Hello, I'm Daniel Kruger and I'll be
narrating this presentation on how sex differences in
mortality patterns can be understood with
evolutionary theory and knowledge of relevant social and environmental conditions.
This presentation is based on
collaborative research projects with Professor Randolph Nussey,
who is also at the University of Michigan.
Many people are aware that on average, women outlive men.
The discrepancy between male and female mortality rates
has been recognized since at least the mid 18th century.
However, fewer are aware of the magnitude of this difference.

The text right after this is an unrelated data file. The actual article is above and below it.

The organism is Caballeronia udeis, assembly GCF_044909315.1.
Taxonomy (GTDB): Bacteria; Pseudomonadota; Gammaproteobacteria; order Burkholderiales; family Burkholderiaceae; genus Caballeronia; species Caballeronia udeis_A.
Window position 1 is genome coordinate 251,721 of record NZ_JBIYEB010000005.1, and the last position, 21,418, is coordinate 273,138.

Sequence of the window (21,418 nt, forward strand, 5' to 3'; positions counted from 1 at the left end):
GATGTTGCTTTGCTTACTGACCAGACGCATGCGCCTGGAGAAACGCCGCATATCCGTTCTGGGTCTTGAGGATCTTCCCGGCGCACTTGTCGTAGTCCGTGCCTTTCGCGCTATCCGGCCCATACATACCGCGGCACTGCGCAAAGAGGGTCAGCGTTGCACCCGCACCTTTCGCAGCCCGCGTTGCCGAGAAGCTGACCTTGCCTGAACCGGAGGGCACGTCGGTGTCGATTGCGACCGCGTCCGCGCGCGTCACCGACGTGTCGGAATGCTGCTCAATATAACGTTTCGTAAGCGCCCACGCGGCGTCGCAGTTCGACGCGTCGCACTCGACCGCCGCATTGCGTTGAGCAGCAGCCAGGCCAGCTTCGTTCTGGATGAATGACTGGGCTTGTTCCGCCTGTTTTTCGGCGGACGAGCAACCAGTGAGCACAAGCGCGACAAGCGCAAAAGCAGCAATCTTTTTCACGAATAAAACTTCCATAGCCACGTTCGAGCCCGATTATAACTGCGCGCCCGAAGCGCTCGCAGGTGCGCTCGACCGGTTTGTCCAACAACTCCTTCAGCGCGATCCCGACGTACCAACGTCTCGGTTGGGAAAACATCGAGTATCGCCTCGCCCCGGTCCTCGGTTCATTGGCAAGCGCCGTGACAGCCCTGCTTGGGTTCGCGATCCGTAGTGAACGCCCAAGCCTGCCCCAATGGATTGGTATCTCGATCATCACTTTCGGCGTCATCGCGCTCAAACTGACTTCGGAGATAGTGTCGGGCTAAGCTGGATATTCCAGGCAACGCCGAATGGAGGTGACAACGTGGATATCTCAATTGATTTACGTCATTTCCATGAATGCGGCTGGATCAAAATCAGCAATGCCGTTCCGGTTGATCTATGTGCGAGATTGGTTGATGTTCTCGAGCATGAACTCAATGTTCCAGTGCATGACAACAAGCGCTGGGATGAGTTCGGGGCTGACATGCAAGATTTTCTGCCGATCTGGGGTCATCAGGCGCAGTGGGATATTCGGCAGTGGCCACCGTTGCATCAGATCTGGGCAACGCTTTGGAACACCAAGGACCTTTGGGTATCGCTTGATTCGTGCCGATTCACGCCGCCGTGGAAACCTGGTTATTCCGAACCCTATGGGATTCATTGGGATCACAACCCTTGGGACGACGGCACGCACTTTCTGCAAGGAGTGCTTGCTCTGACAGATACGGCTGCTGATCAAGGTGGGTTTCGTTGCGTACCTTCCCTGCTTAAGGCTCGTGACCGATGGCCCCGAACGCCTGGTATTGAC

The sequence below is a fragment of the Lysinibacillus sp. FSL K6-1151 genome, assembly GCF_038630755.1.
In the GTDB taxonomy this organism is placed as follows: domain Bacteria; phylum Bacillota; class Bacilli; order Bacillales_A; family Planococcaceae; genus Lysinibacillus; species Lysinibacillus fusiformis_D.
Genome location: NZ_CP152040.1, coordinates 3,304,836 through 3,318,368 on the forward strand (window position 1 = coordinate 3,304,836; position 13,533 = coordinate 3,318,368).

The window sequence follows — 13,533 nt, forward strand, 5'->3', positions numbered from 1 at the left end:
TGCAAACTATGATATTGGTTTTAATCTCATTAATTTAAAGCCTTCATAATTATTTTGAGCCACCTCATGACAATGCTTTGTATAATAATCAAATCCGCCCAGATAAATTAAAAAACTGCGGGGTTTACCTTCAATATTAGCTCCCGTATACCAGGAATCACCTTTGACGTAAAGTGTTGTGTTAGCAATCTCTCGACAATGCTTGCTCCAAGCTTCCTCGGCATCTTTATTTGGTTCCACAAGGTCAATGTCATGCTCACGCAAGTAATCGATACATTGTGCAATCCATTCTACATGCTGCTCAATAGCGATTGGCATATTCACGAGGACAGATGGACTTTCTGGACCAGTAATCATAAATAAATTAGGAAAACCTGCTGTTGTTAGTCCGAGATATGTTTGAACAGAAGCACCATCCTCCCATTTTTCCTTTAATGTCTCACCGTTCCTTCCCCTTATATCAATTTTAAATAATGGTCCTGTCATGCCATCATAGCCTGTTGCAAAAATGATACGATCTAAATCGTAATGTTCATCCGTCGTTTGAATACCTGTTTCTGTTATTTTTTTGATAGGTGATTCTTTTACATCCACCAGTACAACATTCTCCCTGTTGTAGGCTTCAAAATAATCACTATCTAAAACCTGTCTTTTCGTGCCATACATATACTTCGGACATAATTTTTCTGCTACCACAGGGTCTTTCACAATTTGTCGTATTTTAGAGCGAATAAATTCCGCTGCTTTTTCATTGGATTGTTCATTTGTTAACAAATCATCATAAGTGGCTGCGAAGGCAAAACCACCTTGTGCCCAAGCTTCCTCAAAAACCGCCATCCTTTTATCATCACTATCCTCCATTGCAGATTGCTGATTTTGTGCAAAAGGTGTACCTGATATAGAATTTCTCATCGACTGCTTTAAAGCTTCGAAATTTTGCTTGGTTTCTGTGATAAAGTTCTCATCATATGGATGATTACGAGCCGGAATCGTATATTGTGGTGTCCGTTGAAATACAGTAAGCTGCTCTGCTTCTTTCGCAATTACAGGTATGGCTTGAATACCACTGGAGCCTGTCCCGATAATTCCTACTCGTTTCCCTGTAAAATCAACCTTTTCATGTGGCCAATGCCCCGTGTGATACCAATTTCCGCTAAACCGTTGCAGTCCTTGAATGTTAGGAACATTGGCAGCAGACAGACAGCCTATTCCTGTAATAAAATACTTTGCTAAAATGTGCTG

Let's review some basic statistics.
Over 300,000 men under the age of 80 would not have died in
the United States in 1998 if male mortality rates had been the same as those for women.
That's almost 40 percent of all male deaths before the age of 80.
But those under age 50,
the odds of a man dying were 84 percent higher than those for women.
If this isn't enough of a cause for concern,
the economic costs of excess male mortality are substantial.
We estimate that excess male deaths in one year will eventually cost USD
$208 billion in lost workforce productivity alone.
This is almost 4 percent of the gross domestic product of the United States.